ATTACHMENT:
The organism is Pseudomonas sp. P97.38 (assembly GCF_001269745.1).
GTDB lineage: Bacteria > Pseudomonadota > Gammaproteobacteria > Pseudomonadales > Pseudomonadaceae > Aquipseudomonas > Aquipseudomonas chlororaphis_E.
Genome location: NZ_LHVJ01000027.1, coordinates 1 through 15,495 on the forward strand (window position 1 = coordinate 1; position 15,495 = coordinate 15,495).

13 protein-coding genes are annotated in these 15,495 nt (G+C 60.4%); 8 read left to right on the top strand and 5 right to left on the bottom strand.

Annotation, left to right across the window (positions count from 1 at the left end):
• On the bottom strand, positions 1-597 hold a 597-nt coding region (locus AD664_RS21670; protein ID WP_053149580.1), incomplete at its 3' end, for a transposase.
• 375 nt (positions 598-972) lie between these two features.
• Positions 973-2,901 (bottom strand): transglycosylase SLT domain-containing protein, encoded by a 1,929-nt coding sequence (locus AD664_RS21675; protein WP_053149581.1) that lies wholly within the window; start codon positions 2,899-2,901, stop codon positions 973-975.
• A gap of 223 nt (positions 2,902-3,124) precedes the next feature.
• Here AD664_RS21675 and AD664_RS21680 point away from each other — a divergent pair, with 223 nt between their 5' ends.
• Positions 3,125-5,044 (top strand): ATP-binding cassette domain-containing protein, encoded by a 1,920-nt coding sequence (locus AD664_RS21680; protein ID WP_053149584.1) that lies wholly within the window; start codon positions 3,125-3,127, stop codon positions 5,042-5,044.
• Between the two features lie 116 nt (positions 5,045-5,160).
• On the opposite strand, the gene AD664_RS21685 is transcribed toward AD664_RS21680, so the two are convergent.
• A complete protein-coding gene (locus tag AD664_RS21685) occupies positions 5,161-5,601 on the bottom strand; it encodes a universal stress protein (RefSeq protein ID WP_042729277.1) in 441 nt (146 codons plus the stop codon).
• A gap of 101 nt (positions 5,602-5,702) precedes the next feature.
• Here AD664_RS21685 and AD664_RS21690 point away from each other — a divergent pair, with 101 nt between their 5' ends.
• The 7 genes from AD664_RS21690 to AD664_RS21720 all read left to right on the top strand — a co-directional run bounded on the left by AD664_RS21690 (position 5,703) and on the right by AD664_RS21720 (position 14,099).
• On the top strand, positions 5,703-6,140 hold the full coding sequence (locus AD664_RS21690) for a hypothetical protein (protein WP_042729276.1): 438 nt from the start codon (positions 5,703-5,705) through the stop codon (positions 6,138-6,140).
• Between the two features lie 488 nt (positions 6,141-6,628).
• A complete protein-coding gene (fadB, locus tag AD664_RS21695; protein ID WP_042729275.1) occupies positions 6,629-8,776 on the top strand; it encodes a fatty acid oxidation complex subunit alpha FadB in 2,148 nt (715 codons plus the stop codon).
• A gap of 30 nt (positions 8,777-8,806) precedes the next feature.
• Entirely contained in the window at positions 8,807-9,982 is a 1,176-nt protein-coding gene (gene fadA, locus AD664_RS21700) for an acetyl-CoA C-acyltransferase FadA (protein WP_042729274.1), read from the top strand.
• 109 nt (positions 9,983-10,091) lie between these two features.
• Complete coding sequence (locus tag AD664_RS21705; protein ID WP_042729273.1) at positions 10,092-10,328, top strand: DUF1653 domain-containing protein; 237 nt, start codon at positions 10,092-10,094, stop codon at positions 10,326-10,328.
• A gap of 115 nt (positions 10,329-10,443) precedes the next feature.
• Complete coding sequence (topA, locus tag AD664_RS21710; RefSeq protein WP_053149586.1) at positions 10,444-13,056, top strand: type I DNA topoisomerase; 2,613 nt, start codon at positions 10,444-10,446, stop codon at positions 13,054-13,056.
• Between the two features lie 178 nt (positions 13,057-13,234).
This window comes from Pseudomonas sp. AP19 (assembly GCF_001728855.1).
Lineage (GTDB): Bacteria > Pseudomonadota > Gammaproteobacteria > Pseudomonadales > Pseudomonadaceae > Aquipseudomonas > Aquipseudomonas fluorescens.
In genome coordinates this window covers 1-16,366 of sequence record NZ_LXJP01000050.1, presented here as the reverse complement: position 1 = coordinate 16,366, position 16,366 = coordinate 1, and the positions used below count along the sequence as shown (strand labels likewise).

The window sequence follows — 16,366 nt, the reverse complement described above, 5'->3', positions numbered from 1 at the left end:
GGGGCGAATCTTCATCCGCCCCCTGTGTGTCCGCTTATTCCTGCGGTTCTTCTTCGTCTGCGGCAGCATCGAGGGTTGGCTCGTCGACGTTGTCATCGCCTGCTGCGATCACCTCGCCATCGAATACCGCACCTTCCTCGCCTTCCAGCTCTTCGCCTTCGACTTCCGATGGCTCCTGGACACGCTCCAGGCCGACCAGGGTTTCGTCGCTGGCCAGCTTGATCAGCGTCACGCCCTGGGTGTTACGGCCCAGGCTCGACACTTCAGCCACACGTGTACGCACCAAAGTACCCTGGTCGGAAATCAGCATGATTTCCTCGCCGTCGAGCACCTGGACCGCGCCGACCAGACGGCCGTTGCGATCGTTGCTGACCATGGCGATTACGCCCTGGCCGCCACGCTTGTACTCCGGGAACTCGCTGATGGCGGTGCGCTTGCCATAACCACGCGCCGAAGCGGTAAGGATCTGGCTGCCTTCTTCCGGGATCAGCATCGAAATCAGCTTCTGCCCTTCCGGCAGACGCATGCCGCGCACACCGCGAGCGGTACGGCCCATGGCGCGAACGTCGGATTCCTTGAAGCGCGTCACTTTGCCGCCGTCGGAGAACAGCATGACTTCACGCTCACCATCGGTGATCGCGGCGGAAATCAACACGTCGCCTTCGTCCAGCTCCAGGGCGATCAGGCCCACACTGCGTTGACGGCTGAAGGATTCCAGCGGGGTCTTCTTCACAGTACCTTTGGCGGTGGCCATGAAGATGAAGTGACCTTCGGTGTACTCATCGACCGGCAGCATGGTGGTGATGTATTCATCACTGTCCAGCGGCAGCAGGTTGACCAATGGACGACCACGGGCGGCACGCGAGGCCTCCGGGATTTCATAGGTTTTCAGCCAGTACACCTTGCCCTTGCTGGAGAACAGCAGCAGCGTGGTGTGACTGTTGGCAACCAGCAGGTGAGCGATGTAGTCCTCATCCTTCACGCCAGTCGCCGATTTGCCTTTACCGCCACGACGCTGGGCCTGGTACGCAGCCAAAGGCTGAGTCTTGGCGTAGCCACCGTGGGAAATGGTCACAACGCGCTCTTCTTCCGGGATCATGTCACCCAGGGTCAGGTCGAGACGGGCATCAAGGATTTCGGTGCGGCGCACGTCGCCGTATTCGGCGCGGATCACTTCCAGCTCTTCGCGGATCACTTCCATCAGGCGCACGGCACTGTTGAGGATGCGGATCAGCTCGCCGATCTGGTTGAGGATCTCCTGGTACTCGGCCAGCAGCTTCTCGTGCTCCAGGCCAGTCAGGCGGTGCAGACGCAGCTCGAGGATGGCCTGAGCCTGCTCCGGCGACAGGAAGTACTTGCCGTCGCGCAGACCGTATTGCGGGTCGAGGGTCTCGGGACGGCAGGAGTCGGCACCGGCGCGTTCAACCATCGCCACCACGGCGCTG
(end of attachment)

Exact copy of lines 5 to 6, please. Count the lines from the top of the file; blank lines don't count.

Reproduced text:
Annotation, left to right across the window (positions count from 1 at the left end):
• On the bottom strand, positions 1-597 hold a 597-nt coding region (locus AD664_RS21670; protein ID WP_053149580.1), incomplete at its 3' end, for a transposase.